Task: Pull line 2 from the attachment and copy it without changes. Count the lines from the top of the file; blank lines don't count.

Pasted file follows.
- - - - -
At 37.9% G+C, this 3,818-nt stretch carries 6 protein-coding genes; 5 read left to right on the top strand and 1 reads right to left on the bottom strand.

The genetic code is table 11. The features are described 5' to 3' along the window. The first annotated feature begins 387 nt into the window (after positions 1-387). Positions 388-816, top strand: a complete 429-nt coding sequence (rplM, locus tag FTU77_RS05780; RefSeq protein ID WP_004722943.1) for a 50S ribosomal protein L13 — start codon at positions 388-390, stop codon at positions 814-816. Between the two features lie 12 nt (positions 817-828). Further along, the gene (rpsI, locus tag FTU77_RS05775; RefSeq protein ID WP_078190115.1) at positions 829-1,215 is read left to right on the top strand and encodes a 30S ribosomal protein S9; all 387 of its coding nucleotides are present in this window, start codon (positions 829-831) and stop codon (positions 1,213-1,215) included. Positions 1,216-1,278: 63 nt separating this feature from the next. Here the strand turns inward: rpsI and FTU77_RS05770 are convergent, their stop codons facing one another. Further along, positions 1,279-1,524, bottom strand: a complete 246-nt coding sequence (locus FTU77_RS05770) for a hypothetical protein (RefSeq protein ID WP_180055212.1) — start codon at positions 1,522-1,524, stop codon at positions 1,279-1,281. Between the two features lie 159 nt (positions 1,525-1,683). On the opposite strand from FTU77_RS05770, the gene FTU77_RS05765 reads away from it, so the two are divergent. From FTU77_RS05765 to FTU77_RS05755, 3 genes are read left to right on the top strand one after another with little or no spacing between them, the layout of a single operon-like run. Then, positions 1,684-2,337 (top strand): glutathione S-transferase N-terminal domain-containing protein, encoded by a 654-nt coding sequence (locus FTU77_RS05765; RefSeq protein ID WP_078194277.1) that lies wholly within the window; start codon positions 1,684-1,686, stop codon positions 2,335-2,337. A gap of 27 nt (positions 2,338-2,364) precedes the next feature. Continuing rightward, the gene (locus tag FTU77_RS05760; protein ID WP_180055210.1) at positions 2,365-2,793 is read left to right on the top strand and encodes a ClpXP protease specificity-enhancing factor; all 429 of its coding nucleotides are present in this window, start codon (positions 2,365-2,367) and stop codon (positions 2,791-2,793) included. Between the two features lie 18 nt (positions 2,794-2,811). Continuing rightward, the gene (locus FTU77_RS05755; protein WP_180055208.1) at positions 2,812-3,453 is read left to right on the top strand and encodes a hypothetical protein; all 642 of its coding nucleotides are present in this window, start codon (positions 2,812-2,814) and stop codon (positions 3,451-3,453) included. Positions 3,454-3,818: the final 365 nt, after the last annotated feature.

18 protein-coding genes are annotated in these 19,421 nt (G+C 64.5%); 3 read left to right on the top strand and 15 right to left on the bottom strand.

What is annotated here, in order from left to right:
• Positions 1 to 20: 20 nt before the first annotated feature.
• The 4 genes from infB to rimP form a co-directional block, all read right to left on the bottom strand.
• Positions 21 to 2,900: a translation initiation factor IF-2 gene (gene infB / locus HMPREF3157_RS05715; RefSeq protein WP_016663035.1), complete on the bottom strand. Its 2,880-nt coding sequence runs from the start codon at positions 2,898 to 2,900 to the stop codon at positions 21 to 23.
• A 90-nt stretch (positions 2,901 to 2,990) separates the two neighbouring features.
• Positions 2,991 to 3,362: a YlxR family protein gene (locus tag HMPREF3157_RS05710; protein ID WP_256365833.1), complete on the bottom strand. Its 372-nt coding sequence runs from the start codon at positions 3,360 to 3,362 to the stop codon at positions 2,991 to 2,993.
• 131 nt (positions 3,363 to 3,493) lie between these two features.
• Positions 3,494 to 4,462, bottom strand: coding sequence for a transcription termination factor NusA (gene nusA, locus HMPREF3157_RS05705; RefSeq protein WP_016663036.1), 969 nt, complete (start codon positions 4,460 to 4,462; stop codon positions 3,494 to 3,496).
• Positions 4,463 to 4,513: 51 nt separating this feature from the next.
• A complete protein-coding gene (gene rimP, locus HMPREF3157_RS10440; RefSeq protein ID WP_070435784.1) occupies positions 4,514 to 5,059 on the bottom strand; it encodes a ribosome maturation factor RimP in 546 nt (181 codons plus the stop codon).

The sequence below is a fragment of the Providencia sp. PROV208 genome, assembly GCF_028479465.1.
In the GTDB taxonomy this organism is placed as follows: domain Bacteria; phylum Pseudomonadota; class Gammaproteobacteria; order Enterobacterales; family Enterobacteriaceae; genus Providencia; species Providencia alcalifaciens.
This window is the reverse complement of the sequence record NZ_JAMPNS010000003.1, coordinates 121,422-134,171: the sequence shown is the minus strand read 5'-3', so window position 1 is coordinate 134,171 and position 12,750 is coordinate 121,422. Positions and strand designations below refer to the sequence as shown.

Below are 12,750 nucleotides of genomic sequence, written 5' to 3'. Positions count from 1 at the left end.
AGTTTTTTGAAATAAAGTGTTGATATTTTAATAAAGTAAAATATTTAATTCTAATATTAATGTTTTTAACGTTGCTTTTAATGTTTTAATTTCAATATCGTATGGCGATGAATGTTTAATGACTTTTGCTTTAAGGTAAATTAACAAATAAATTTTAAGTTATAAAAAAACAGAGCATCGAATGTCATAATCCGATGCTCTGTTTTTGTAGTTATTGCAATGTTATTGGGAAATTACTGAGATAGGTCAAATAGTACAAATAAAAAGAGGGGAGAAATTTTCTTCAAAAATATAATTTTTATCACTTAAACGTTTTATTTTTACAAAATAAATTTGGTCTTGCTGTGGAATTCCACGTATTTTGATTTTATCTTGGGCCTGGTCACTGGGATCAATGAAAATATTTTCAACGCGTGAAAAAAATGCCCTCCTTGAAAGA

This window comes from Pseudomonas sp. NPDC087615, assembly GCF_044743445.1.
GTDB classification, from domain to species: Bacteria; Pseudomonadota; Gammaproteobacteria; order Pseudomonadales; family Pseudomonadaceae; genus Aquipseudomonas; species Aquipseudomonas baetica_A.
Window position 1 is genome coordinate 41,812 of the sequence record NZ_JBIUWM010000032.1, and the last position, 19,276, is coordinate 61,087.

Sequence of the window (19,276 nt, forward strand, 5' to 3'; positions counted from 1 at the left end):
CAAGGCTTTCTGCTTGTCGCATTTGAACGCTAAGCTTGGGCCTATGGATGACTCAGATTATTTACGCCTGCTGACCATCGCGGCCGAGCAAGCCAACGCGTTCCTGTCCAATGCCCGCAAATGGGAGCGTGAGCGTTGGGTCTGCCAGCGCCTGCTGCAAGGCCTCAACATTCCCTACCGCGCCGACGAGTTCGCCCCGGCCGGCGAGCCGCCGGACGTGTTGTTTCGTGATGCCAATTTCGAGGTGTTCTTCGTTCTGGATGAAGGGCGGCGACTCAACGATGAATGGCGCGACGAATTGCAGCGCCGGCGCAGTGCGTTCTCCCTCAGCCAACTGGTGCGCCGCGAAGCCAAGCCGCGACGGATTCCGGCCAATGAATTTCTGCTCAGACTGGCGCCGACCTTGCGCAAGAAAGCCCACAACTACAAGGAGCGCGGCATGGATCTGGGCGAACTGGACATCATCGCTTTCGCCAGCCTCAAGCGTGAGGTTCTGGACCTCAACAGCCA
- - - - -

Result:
The genetic code is table 11. The features are described 5' to 3' along the window. The first annotated feature begins 387 nt into the window (after positions 1-387). Positions 388-816, top strand: a complete 429-nt coding sequence (rplM, locus tag FTU77_RS05780; RefSeq protein ID WP_004722943.1) for a 50S ribosomal protein L13 — start codon at positions 388-390, stop codon at positions 814-816. Between the two features lie 12 nt (positions 817-828). Further along, the gene (rpsI, locus tag FTU77_RS05775; RefSeq protein ID WP_078190115.1) at positions 829-1,215 is read left to right on the top strand and encodes a 30S ribosomal protein S9; all 387 of its coding nucleotides are present in this window, start codon (positions 829-831) and stop codon (positions 1,213-1,215) included. Positions 1,216-1,278: 63 nt separating this feature from the next. Here the strand turns inward: rpsI and FTU77_RS05770 are convergent, their stop codons facing one another. Further along, positions 1,279-1,524, bottom strand: a complete 246-nt coding sequence (locus FTU77_RS05770) for a hypothetical protein (RefSeq protein ID WP_180055212.1) — start codon at positions 1,522-1,524, stop codon at positions 1,279-1,281. Between the two features lie 159 nt (positions 1,525-1,683). On the opposite strand from FTU77_RS05770, the gene FTU77_RS05765 reads away from it, so the two are divergent. From FTU77_RS05765 to FTU77_RS05755, 3 genes are read left to right on the top strand one after another with little or no spacing between them, the layout of a single operon-like run. Then, positions 1,684-2,337 (top strand): glutathione S-transferase N-terminal domain-containing protein, encoded by a 654-nt coding sequence (locus FTU77_RS05765; RefSeq protein ID WP_078194277.1) that lies wholly within the window; start codon positions 1,684-1,686, stop codon positions 2,335-2,337. A gap of 27 nt (positions 2,338-2,364) precedes the next feature. Continuing rightward, the gene (locus tag FTU77_RS05760; protein ID WP_180055210.1) at positions 2,365-2,793 is read left to right on the top strand and encodes a ClpXP protease specificity-enhancing factor; all 429 of its coding nucleotides are present in this window, start codon (positions 2,365-2,367) and stop codon (positions 2,791-2,793) included. Between the two features lie 18 nt (positions 2,794-2,811). Continuing rightward, the gene (locus FTU77_RS05755; protein WP_180055208.1) at positions 2,812-3,453 is read left to right on the top strand and encodes a hypothetical protein; all 642 of its coding nucleotides are present in this window, start codon (positions 2,812-2,814) and stop codon (positions 3,451-3,453) included. Positions 3,454-3,818: the final 365 nt, after the last annotated feature.